On October 16th, World Food Day will call attention to the crucial role that small-scale family farmers play in creating a more sustainable global food system – and it couldn’t come at a more opportune time. As the global population approaches nine billion by the year 2050, nourishing the world and preserving diminishing environmental resources presents a daunting challenge. Over the coming week, Food Tank will highlight the many ways in which small-scale farmers – both urban and rural – are growing healthy, nutritious food for their communities while protecting the planet.
In his new edition of The No-Nonsense Guide to World Food, former Toronto Food Policy Council manager Wayne Roberts effectively combines many lenses for understanding the food system. He places the food sovereignty movement’s localized innovations in context of the history of the global political economy. It is rare to find these two areas brought together in a coherent way, and Roberts’ success in doing so makes this book a crucial read.
In tracing the historical rise of industrialized agriculture, Roberts looks at food and agriculture within the context of much broader shifts in the global North’s political and economic landscape. He goes beyond simply describing the changes at the farm level. For example, the reader learns about food’s embedding in a post-World War II modernist ideology bent on deploying science and technology as the solution to all problems. And that model could not be kept stable without the emphasis on a consumer culture that could absorb the excess production—this linkage between the consumer and the wider processes of food and agriculture re-structuring is one of Roberts’ greatest strengths throughout the book. For example, Roberts explains that the processed foods aimed at meeting World War II soldiers’ energy demands—like spam and Coca-Cola—persisted in the post-War era to become mainstream items in the average American’s diet. Situating agriculture exclusively within the purview of agriculture departments, Roberts suggests, leads to all sorts of contradictions between promotion of commodity crops and public health. Given his career experience in urban food politics, it is no surprise to see Roberts hammering home the health and nutrition issue.
Roberts’ analysis of the international trade in foodstuffs is right on the money, making clear the link between cheap food and poverty in the global South. He doesn’t dwell on how American exports of cheap food sustain agribusiness profits. Rather, he voices how cheap food sets in motion an interlocking process related to cheap labor: it sustains poorly paid workers in factories, and it leads farmers unable to compete with cheap imports to leave rural areas, in turn lowering the cost of urban labor. The cheap goods manufactured by these factories target low-paid Northern laborers, who in turn are also kept afloat by cheap food. The question for Roberts here is: What role does the underpaid labor force play in a movement toward food sovereignty? And if a more just food system is predicated on departing from the cheap food model, then how might stronger labor rights enable workers to feasibly access nutritious food?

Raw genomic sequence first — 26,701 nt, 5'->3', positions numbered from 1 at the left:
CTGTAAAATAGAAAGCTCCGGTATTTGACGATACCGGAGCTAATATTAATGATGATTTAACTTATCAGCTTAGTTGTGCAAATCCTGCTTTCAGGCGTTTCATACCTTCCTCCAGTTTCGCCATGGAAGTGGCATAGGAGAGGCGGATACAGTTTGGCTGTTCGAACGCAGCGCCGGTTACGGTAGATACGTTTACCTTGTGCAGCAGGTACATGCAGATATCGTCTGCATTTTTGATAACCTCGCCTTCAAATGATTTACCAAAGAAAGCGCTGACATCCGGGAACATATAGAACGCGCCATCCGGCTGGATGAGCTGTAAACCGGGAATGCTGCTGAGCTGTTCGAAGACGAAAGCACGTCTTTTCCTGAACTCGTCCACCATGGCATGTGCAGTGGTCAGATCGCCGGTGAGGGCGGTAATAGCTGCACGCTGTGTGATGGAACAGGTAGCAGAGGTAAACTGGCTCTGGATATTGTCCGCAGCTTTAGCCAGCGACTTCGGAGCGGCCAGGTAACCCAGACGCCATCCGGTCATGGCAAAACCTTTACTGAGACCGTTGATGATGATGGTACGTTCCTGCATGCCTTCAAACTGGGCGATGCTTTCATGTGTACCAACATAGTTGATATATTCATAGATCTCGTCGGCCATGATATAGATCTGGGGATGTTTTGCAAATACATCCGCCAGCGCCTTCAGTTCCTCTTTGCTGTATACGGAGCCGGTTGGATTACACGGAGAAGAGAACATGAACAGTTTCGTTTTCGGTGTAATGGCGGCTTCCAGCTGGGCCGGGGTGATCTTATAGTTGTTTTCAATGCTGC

In the book’s second half, Roberts articulates the concept of food sovereignty and explains the problem with the food security narrative, which regards food as a commodity. It is intriguing that he frames food sovereignty as an assertion of particular forms of knowledge, and how he doesn’t simply begin by talking about the movement’s politics. For example, food sovereignty challenges the taken-for-granted notion of agriculture as situated in a “field,” which lends itself to monocrop production. Rather, non-Western societies have long grown food in forests or on the sides of mountains, and see farming as part of their identity—a rebuke to the idea that agriculture is a position to be transitioned away from in the push for modernization. Roberts cites these various ways of farming, and of conceptualizing farming, so that the reader grasps the basis for contesting commercial agriculture at the political level, which I see as an impressive link between local practices and global governance.
Roberts then provides concrete examples of political efforts to give space to a new food system. Urban organic fruit and vegetable farming in Cuba opened up opportunities for grassroots activists to respond to a food crisis triggered by Cold War geopolitics, using that space to boost urban nutrition. Brazil’s Zero Hunger program supported small-scale farmers in accessing urban markets, and offered cash transfers for low-income families to purchase food for their children. Where Roberts’ experience in urban food policy becomes most evident is his important call to place citizen groups front and center to food policy, a task for which he says municipal governments are best suited given their close connection to such groups. He importantly goes beyond the simplified notion of “political will” from above and puts the emphasis on citizen engagement from below.
Overall, Roberts combines into one book what otherwise would be dispersed across NGO and academic publications. There are not few other places in which one can find critical perspectives in industrialized agriculture wedded with a focus on alternative models.